Although solar radiation is the most commonly recognized source of UV radiation (UVR), occupational exposures can contribute due to the intensity and chronicity of exposure. Arc welding is a process whereby metal is fused together by heat produced from an electric arc. The electric arc that forms between the electrode and the base metal emits radiation in the full UV spectrum including UVA (400–315 nm), UVB (315–290 nm), and UVC (290–100 nm) wavelengths. Welders, therefore, have an increased risk for broad-spectrum, intense exposure to UVR, which may play a notable role in UV-related skin disease without proper protection. We report 3 welders with skin disease attributed to occupational exposure to UVR.
A 41-year-old man presented for evaluation of treatment-resistant cutaneous lupus. During the 10-year disease course, the patient was treated by both dermatologists and rheumatologists with frequent exacerbations and poor disease control. At the time of presentation, treatment with hydroxychloroquine 200 mg twice daily, azathioprine 50 mg twice daily, intramuscular methylprednisolone acetateinjectable suspension 40 mg, and prednisone 20 mg daily was failing. Physical examination revealed polycyclic erythematous plaques typical of subacute cutaneous lupus erythematosus. A skin biopsy confirmed the diagnosis. Upon further discussion of exacerbating risk factors, the patient noted UVR exposure while working as a welder. Although he had been previously told to avoid sunlight, he did not realize that this recommendation included all forms of UV light. Once this work exposure was eliminated, he was restarted on hydroxychloroquine 200 mg twice daily and topical steroids, and he responded with complete and sustained clearance of disease. When he returned to welding, utilization of sunscreen and sun-protective clothing enabled him to maintain control of his subacute cutaneous lupus erythematosus on oral hydroxychloroquine 200 mg twice daily and topical steroids.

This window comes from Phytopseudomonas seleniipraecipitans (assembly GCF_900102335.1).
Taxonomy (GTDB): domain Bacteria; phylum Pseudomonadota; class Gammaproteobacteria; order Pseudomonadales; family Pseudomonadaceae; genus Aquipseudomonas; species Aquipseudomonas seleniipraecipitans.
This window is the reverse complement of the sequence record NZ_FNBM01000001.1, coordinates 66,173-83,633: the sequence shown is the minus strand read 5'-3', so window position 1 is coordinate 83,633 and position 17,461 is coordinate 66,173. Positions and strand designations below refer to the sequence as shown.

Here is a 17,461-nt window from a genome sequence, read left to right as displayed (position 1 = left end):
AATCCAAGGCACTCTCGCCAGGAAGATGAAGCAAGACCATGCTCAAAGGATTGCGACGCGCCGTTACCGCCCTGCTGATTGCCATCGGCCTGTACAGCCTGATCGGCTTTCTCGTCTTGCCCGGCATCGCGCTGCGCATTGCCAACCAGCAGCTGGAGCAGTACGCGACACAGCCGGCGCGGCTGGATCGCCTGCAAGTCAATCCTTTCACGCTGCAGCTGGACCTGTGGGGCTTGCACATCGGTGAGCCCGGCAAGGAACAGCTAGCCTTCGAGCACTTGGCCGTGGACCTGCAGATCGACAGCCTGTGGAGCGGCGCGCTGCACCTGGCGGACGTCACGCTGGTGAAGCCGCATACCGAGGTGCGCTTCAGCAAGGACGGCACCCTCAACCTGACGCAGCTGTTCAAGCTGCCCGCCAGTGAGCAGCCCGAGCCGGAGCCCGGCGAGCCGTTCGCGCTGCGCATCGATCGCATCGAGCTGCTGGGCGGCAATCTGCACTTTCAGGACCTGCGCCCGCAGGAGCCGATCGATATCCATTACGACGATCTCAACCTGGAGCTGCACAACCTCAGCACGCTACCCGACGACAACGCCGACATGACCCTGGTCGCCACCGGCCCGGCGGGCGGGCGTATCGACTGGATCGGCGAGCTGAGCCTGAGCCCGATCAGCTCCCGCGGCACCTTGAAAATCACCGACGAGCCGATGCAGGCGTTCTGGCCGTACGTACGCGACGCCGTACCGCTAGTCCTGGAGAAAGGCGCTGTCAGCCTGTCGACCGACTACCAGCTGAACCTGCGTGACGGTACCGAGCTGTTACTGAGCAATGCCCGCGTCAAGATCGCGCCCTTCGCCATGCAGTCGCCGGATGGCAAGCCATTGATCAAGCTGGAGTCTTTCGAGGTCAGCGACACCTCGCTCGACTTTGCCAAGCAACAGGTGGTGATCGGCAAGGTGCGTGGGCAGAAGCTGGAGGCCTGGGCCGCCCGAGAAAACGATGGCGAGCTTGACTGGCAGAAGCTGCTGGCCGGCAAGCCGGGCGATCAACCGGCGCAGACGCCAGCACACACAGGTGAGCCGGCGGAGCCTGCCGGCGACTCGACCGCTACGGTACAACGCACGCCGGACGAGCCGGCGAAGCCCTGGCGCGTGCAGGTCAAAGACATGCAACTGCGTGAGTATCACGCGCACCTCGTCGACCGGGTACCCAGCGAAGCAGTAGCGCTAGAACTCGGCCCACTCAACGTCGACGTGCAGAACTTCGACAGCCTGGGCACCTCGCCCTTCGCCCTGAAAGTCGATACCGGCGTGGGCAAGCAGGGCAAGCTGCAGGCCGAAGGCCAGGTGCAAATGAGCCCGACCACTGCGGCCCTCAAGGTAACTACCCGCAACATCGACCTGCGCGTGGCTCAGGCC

A 55-year-old man presented with numerous actinic keratoses and persistent erythema in a well-demarcated area involving the forehead, temples, and lateral cheeks but sparing the periorbital area. The patient also experienced UVR exposure from welding (up to 4 to 5 times per week during his career spanning more than 20 years). He cited frequent burns in areas where his protective equipment did not cover his skin. He also reported that he often forgoes wearing protective equipment, even though it is available, and only uses safety goggles due to the extreme heat of the working environment as well as the awkwardness of wearing full protective gear while performing certain aspects of the job.
A 63-year-old man presented with a growth on the left side of the upper forehead. A biopsy revealed a squamous cell carcinoma, keratoacanthoma type. He worked as a welder for 40 years until retiring 1 year prior to presentation. He welded daily and always wore a tall face shield. Although the face shield covered most of his face, the scalp and some parts of the upper face were not well protected. In addition to the keratoacanthoma, which presented just outside of the area protected by the face shield, the patient had numerous actinic keratoses on the scalp.
Welding and UVR Exposure
Arc welders endure large amounts of UVR exposure, which is substantial enough to have notable health effects. The duration of exposure, electrical current used, angle of exposure, amount of ventilation, and the distance from the welding arc play a role in overall UVR exposure.1,2 Maximum permissible exposure (MPE) limits to UVR have been set by the International Commission on Non-Ionizing Radiation Protection and the National Institute for Occupational Safety and Health.3,4 The quantity of radiation produced by the arc allows for an exposure time of only a few seconds to minutes before surpassing MPE to UV light.1,5 Welders are exposed to total-body UVR doses up to 3000 times the MPE, and mean cumulative exposure calculated over an 8-hour workday can reach 9795 mJ/cm2.6
Workers in close proximity to welders also receive large UVR doses and may not be aware of its hazardous effects. Nearby nonwelders can be exposed to 13 times the MPE of UVR.6 At distances up to 10 m from the arc, the irradiance is large enough to reach MPE to UVR in less than 3 hours.1